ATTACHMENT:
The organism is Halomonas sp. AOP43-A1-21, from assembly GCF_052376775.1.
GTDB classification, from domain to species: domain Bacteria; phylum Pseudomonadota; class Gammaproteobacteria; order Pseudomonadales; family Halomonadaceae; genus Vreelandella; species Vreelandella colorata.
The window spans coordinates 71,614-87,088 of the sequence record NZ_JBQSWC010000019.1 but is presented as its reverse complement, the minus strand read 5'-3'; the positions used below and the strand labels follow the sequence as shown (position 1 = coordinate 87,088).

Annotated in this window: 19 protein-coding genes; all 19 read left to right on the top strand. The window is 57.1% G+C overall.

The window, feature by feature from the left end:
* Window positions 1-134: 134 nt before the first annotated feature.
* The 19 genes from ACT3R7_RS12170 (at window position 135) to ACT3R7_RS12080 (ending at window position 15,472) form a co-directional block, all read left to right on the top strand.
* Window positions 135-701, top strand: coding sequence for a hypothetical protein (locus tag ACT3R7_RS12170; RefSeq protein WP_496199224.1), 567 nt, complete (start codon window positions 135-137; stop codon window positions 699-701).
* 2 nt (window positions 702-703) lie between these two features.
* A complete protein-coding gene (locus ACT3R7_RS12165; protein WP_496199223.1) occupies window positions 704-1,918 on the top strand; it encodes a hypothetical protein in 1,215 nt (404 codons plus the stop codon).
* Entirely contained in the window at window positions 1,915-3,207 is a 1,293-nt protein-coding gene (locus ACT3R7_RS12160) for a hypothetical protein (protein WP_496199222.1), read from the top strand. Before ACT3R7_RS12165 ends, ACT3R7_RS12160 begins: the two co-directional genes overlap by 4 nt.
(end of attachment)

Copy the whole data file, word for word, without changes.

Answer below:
The organism is Halomonas sp. AOP43-A1-21, from assembly GCF_052376775.1.
GTDB classification, from domain to species: domain Bacteria; phylum Pseudomonadota; class Gammaproteobacteria; order Pseudomonadales; family Halomonadaceae; genus Vreelandella; species Vreelandella colorata.
The window spans coordinates 71,614-87,088 of the sequence record NZ_JBQSWC010000019.1 but is presented as its reverse complement, the minus strand read 5'-3'; the positions used below and the strand labels follow the sequence as shown (position 1 = coordinate 87,088).

Annotated in this window: 19 protein-coding genes; all 19 read left to right on the top strand. The window is 57.1% G+C overall.

The window, feature by feature from the left end:
* Window positions 1-134: 134 nt before the first annotated feature.
* The 19 genes from ACT3R7_RS12170 (at window position 135) to ACT3R7_RS12080 (ending at window position 15,472) form a co-directional block, all read left to right on the top strand.
* Window positions 135-701, top strand: coding sequence for a hypothetical protein (locus tag ACT3R7_RS12170; RefSeq protein WP_496199224.1), 567 nt, complete (start codon window positions 135-137; stop codon window positions 699-701).
* 2 nt (window positions 702-703) lie between these two features.
* A complete protein-coding gene (locus ACT3R7_RS12165; protein WP_496199223.1) occupies window positions 704-1,918 on the top strand; it encodes a hypothetical protein in 1,215 nt (404 codons plus the stop codon).
* Entirely contained in the window at window positions 1,915-3,207 is a 1,293-nt protein-coding gene (locus ACT3R7_RS12160) for a hypothetical protein (protein WP_496199222.1), read from the top strand. Before ACT3R7_RS12165 ends, ACT3R7_RS12160 begins: the two co-directional genes overlap by 4 nt.